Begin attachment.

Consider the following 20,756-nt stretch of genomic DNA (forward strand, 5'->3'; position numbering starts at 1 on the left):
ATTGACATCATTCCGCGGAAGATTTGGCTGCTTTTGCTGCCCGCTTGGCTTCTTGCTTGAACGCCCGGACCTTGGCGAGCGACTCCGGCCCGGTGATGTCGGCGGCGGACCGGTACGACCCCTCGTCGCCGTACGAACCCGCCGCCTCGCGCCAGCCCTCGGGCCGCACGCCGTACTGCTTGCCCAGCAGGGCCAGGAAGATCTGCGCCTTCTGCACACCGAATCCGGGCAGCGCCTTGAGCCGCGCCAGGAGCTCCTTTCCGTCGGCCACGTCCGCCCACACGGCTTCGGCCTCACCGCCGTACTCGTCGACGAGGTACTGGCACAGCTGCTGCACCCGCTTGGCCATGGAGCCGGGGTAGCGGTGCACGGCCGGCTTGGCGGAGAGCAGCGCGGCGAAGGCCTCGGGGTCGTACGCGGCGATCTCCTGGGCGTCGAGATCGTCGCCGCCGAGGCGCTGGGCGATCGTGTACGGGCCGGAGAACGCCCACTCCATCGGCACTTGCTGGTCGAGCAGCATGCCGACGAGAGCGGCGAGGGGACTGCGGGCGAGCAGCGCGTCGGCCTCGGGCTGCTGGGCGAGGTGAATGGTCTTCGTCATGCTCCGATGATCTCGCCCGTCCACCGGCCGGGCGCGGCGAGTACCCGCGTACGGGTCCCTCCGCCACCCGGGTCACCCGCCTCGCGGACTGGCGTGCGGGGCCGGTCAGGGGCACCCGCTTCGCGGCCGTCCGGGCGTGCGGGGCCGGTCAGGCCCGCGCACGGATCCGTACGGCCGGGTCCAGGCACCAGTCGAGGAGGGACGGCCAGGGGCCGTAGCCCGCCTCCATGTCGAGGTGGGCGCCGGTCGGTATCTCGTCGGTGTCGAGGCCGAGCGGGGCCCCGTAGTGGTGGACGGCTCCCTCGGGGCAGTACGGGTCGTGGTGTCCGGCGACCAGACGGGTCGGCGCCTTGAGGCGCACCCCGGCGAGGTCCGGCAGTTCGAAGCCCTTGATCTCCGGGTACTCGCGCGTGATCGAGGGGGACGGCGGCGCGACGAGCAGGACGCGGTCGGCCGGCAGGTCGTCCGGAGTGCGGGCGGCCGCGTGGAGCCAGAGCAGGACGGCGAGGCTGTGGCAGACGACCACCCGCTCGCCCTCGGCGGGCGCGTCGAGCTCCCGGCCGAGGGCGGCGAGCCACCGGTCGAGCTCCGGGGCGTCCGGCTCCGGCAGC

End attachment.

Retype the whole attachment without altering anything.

Consider the following 20,756-nt stretch of genomic DNA (forward strand, 5'->3'; position numbering starts at 1 on the left):
ATTGACATCATTCCGCGGAAGATTTGGCTGCTTTTGCTGCCCGCTTGGCTTCTTGCTTGAACGCCCGGACCTTGGCGAGCGACTCCGGCCCGGTGATGTCGGCGGCGGACCGGTACGACCCCTCGTCGCCGTACGAACCCGCCGCCTCGCGCCAGCCCTCGGGCCGCACGCCGTACTGCTTGCCCAGCAGGGCCAGGAAGATCTGCGCCTTCTGCACACCGAATCCGGGCAGCGCCTTGAGCCGCGCCAGGAGCTCCTTTCCGTCGGCCACGTCCGCCCACACGGCTTCGGCCTCACCGCCGTACTCGTCGACGAGGTACTGGCACAGCTGCTGCACCCGCTTGGCCATGGAGCCGGGGTAGCGGTGCACGGCCGGCTTGGCGGAGAGCAGCGCGGCGAAGGCCTCGGGGTCGTACGCGGCGATCTCCTGGGCGTCGAGATCGTCGCCGCCGAGGCGCTGGGCGATCGTGTACGGGCCGGAGAACGCCCACTCCATCGGCACTTGCTGGTCGAGCAGCATGCCGACGAGAGCGGCGAGGGGACTGCGGGCGAGCAGCGCGTCGGCCTCGGGCTGCTGGGCGAGGTGAATGGTCTTCGTCATGCTCCGATGATCTCGCCCGTCCACCGGCCGGGCGCGGCGAGTACCCGCGTACGGGTCCCTCCGCCACCCGGGTCACCCGCCTCGCGGACTGGCGTGCGGGGCCGGTCAGGGGCACCCGCTTCGCGGCCGTCCGGGCGTGCGGGGCCGGTCAGGCCCGCGCACGGATCCGTACGGCCGGGTCCAGGCACCAGTCGAGGAGGGACGGCCAGGGGCCGTAGCCCGCCTCCATGTCGAGGTGGGCGCCGGTCGGTATCTCGTCGGTGTCGAGGCCGAGCGGGGCCCCGTAGTGGTGGACGGCTCCCTCGGGGCAGTACGGGTCGTGGTGTCCGGCGACCAGACGGGTCGGCGCCTTGAGGCGCACCCCGGCGAGGTCCGGCAGTTCGAAGCCCTTGATCTCCGGGTACTCGCGCGTGATCGAGGGGGACGGCGGCGCGACGAGCAGGACGCGGTCGGCCGGCAGGTCGTCCGGAGTGCGGGCGGCCGCGTGGAGCCAGAGCAGGACGGCGAGGCTGTGGCAGACGACCACCCGCTCGCCCTCGGCGGGCGCGTCGAGCTCCCGGCCGAGGGCGGCGAGCCACCGGTCGAGCTCCGGGGCGTCCGGCTCCGGCAGC